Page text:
Computational Molecular Biology in the School of Computer Science
Computational molecular biology is an active area of research at Carnegie Mellon, carried out by faculty members who make this their primary research area as well through collaborations between computational and biological scientists. Areas of emphasis include the application of machine learning and data mining techniques to large biological knowledge bases, biological modeling, computational aspects of high-throughput laboratory methodologies for large-scale, systematic studies of protein structure and function, analysis of biological image data and computational genomics. Carnegie Mellon recently won a $3.2M multi-investigator grant for research on bioinformatics and cancer.
Carnegie Mellon University offers educational programs in computational biology through the undergraduate degree in Biological Sciences with a Computational Option or the B.S. Degree in Biological Sciences/Computational Biology, the Professional Masters Program in Computational Biology, and the Merck Graduate Program in Computational Biology and Chemistry . Graduate student applicants wishing to participate in the Merck Computational Biology and Chemistry graduate program at Carnegie Mellon must apply to and be accepted into one of the graduate programs of the participating departments: Biological Sciences, Chemistry and Computer Science .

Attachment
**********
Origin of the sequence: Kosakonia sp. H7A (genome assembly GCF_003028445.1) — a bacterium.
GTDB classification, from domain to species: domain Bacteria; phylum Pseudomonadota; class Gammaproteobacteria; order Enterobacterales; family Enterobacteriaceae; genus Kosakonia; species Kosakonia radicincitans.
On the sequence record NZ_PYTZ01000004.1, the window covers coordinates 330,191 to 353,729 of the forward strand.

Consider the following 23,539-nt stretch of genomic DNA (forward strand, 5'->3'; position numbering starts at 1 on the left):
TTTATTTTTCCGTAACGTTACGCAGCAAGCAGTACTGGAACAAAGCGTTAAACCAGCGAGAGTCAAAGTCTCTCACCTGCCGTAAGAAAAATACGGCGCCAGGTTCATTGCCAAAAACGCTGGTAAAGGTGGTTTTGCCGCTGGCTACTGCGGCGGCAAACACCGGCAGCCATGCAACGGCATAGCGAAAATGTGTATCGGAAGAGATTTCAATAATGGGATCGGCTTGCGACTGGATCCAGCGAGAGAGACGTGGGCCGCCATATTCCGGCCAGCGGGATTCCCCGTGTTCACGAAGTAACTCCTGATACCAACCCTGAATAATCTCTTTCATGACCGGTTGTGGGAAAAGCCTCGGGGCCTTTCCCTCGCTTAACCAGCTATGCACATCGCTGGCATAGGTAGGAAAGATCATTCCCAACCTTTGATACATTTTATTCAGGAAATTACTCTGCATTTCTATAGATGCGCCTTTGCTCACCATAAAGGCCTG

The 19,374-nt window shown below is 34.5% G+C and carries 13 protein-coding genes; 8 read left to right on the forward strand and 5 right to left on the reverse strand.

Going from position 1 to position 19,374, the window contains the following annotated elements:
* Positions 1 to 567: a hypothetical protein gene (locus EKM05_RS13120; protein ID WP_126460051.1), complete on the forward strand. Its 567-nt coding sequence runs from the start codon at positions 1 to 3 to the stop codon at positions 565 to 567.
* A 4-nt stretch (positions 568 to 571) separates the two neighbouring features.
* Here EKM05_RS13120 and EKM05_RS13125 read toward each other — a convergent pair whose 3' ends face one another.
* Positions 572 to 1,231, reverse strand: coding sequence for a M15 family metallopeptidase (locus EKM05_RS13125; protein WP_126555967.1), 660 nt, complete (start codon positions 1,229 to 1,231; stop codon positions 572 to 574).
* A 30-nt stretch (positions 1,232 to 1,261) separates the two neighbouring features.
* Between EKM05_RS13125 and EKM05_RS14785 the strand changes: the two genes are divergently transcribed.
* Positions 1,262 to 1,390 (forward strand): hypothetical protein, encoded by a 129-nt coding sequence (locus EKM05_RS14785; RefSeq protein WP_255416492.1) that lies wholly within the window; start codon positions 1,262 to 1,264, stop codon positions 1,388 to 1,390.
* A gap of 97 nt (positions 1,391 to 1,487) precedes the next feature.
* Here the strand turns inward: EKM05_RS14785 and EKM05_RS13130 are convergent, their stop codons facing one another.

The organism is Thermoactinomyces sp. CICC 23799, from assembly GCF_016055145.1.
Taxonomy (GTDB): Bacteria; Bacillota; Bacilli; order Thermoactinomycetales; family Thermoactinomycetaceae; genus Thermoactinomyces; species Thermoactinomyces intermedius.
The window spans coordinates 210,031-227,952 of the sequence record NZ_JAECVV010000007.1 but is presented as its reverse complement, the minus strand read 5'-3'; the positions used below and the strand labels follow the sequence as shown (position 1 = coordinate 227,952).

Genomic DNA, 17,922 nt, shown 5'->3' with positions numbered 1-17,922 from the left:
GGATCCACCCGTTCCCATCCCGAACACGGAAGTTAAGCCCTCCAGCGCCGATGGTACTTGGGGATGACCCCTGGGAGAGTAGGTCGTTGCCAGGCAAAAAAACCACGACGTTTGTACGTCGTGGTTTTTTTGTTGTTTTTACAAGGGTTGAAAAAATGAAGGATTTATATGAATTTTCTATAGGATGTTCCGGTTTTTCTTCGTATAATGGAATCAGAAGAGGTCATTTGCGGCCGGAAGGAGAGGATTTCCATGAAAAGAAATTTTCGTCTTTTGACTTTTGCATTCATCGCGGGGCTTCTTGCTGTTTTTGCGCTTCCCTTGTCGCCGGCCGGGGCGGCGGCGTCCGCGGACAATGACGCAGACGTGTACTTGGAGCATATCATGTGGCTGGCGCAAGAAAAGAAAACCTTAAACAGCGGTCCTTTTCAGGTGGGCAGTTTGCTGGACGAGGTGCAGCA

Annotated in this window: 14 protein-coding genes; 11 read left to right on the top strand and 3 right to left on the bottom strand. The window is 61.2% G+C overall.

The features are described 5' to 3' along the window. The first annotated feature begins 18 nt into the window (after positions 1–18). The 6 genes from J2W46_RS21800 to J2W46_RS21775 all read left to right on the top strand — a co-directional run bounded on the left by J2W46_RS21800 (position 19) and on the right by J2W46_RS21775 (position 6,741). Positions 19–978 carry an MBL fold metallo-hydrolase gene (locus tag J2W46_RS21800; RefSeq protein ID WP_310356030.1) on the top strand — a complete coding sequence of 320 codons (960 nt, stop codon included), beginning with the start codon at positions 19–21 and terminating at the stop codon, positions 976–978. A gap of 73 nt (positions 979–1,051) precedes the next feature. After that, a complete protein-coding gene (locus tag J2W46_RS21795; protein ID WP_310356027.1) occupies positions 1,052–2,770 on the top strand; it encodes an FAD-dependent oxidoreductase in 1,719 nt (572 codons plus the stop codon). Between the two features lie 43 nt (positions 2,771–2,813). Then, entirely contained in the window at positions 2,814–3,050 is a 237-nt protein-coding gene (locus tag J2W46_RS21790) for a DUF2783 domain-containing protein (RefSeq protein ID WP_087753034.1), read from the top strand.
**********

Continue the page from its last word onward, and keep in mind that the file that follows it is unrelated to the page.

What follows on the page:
Pittsburgh is a fertile environment for research combining biology with other disciplines, including activities at centers such as the Center for ALgorithm ADaptation Dissemination and INtegration (ALADDIN) , the Center for Biological Language Modeling, the Center for Light Microscope Imaging and Biotechnology , the Center for the Neural Basis of Cognition , Faculty of Biomedical Engineering , The Pittsburgh NMR Center for Biomedical Research , and the Pittsburgh Supercomputing Center .
Faculty in allied departments at Carnegie Mellon who are using computational and mathematical approaches to study related biological problems include:
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